...and the fat closed in around the sword

"Okay. There is no right way to say this..."

I stayed on the surface of my best friend's opening words just long enough to contemplate darting out of the ocean-front restaurant, jumping into the water and dying. But that would have been too easy, and I don't do easy things. Plus, I hate the sand. So instead, I stared into Laura's eyes as she continued on, bracing myself, hoping and praying she wouldn't say the thing...

"I love you and I can tell that you are miserable. I'm so sorry."

I've been here before - that sinking, paralyzing, infuriating stab to the gut when someone spells out our demons. It's the one that makes us feel seen, too seen. Found out. Held tighter than we're comfortable with. And even though it was said with such love, my body reacted the same way it does when I've heard things like:

 "No, actually, you're failing Pre-Algebra.",  "Your checking account balance is minus one hundred forty-five dollars" "I don't have feelings for you anymore", "We've offered the position to someone else..."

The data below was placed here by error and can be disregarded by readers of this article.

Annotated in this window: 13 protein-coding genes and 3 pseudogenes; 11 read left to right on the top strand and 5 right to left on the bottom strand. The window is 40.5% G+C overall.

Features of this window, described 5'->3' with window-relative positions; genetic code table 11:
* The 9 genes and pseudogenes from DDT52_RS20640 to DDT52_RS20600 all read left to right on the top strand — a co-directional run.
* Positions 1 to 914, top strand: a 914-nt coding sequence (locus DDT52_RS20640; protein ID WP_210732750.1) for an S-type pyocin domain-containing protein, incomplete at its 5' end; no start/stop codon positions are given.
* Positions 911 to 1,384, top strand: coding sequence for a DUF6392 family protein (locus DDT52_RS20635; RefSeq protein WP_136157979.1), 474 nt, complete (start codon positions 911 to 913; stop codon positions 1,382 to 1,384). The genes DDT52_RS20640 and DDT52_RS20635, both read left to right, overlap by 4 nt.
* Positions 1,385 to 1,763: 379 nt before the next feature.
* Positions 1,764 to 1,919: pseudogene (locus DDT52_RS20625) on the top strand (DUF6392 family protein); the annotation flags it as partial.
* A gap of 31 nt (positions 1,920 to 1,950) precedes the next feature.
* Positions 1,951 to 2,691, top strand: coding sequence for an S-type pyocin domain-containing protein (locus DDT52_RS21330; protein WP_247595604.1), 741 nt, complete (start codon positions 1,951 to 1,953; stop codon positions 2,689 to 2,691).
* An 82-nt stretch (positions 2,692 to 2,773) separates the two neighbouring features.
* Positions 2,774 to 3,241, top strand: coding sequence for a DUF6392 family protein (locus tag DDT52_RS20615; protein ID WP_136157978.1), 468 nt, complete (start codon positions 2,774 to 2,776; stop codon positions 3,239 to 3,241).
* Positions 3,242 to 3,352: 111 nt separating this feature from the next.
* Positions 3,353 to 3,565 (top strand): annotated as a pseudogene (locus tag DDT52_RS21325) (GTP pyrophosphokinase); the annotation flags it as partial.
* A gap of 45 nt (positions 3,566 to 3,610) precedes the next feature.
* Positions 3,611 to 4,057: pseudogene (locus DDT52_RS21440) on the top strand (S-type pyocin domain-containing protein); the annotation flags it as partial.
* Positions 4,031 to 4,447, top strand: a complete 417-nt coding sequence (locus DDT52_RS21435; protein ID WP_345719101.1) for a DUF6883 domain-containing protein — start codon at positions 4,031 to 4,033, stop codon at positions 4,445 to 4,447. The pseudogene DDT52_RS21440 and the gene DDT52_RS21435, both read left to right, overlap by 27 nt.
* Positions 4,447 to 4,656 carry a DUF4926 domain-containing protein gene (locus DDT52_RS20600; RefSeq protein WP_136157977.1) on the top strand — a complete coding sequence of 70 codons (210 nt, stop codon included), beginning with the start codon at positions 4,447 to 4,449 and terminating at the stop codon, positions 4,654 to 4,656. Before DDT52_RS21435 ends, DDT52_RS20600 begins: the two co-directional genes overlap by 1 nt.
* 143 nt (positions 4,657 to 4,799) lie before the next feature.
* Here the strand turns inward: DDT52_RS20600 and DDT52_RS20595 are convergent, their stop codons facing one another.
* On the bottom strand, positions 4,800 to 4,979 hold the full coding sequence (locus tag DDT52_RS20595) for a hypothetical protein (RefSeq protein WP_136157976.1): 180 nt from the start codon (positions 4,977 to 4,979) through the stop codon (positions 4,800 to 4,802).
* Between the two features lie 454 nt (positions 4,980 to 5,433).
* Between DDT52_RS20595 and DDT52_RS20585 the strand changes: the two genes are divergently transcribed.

I sank into the padded chair, and I felt a nudge from deep in my bones that said, stay. It'll all be okay. Just listen...

I haven't known how to tell you, and I'm so sorry if this is hurtful. Even your breathing is different, I can hear the heaviness. I love you at ANY size, and yet I can see you're in a lot of pain in your body. I can see it in your eyes.
And I don't think you're in recovery from your eating disorder, I think you're in the thick of your eating disorder."

I could feel my face run white. My finger tips, numb. And my heart, already so heavy, heavier. I heard the planet crack, or maybe it was just my knuckles as I yanked them, looking for some relief while my spirit suddenly felt so small and my body felt so big, too big. And yet, I sat. And listened deeply. It doesn't take much for me to cry, so I went ahead and did that.

The thing is, when something, especially words, pierces the body, all of its resources rush to the wound like a pack of detectives. Blood and fat cells gather round, collecting information on mini notepads, asking things like, what do we got? How long has she been like this? Someone grab a blanket to keep her warm. It's like a committee - the committee dedicated to the healing and restoration of my body and my soul. Each of us as one, and sometimes is takes a friend to call them in from eating donuts in the 7-Eleven parking lot. (Thank you, Laura).